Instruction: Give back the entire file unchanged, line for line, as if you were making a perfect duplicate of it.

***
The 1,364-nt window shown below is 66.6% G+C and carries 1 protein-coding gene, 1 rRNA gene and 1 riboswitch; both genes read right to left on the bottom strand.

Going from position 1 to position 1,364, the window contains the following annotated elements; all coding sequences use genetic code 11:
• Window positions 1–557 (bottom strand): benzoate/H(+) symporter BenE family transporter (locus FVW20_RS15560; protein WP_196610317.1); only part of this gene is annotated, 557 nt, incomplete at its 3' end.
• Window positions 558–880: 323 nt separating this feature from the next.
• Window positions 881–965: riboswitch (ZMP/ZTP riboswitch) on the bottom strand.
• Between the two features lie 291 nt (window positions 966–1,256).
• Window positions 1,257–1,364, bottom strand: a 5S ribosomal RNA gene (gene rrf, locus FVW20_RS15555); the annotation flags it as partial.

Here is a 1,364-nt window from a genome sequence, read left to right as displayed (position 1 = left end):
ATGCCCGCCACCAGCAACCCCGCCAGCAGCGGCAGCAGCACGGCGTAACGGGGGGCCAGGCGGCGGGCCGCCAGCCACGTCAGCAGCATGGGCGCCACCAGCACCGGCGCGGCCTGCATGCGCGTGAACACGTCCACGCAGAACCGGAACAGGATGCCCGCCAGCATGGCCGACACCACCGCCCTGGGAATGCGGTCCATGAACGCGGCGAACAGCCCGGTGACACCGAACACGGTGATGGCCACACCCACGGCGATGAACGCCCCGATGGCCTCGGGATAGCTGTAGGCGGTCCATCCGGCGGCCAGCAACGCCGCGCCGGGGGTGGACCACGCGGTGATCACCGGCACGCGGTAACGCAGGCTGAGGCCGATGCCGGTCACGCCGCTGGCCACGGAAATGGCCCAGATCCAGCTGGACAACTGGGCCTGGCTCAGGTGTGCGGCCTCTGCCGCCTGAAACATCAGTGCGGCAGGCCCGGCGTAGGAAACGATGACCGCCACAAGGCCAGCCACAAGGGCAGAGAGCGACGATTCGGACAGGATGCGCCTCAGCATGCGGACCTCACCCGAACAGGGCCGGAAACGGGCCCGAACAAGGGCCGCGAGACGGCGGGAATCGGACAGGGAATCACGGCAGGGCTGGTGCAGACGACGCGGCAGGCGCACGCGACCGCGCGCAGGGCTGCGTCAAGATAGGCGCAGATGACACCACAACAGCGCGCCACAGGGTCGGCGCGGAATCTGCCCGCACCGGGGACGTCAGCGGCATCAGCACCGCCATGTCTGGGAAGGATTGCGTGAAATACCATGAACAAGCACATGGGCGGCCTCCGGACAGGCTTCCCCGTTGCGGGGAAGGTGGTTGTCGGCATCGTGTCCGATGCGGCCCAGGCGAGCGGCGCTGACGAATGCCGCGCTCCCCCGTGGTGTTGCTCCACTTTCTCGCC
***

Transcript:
The 1,364-nt window shown below is 66.6% G+C and carries 1 protein-coding gene, 1 rRNA gene and 1 riboswitch; both genes read right to left on the bottom strand.

Going from position 1 to position 1,364, the window contains the following annotated elements; all coding sequences use genetic code 11:
• Window positions 1–557 (bottom strand): benzoate/H(+) symporter BenE family transporter (locus FVW20_RS15560; protein WP_196610317.1); only part of this gene is annotated, 557 nt, incomplete at its 3' end.
• Window positions 558–880: 323 nt separating this feature from the next.
• Window positions 881–965: riboswitch (ZMP/ZTP riboswitch) on the bottom strand.
• Between the two features lie 291 nt (window positions 966–1,256).
• Window positions 1,257–1,364, bottom strand: a 5S ribosomal RNA gene (gene rrf, locus FVW20_RS15555); the annotation flags it as partial.

Here is a 1,364-nt window from a genome sequence, read left to right as displayed (position 1 = left end):
ATGCCCGCCACCAGCAACCCCGCCAGCAGCGGCAGCAGCACGGCGTAACGGGGGGCCAGGCGGCGGGCCGCCAGCCACGTCAGCAGCATGGGCGCCACCAGCACCGGCGCGGCCTGCATGCGCGTGAACACGTCCACGCAGAACCGGAACAGGATGCCCGCCAGCATGGCCGACACCACCGCCCTGGGAATGCGGTCCATGAACGCGGCGAACAGCCCGGTGACACCGAACACGGTGATGGCCACACCCACGGCGATGAACGCCCCGATGGCCTCGGGATAGCTGTAGGCGGTCCATCCGGCGGCCAGCAACGCCGCGCCGGGGGTGGACCACGCGGTGATCACCGGCACGCGGTAACGCAGGCTGAGGCCGATGCCGGTCACGCCGCTGGCCACGGAAATGGCCCAGATCCAGCTGGACAACTGGGCCTGGCTCAGGTGTGCGGCCTCTGCCGCCTGAAACATCAGTGCGGCAGGCCCGGCGTAGGAAACGATGACCGCCACAAGGCCAGCCACAAGGGCAGAGAGCGACGATTCGGACAGGATGCGCCTCAGCATGCGGACCTCACCCGAACAGGGCCGGAAACGGGCCCGAACAAGGGCCGCGAGACGGCGGGAATCGGACAGGGAATCACGGCAGGGCTGGTGCAGACGACGCGGCAGGCGCACGCGACCGCGCGCAGGGCTGCGTCAAGATAGGCGCAGATGACACCACAACAGCGCGCCACAGGGTCGGCGCGGAATCTGCCCGCACCGGGGACGTCAGCGGCATCAGCACCGCCATGTCTGGGAAGGATTGCGTGAAATACCATGAACAAGCACATGGGCGGCCTCCGGACAGGCTTCCCCGTTGCGGGGAAGGTGGTTGTCGGCATCGTGTCCGATGCGGCCCAGGCGAGCGGCGCTGACGAATGCCGCGCTCCCCCGTGGTGTTGCTCCACTTTCTCGCC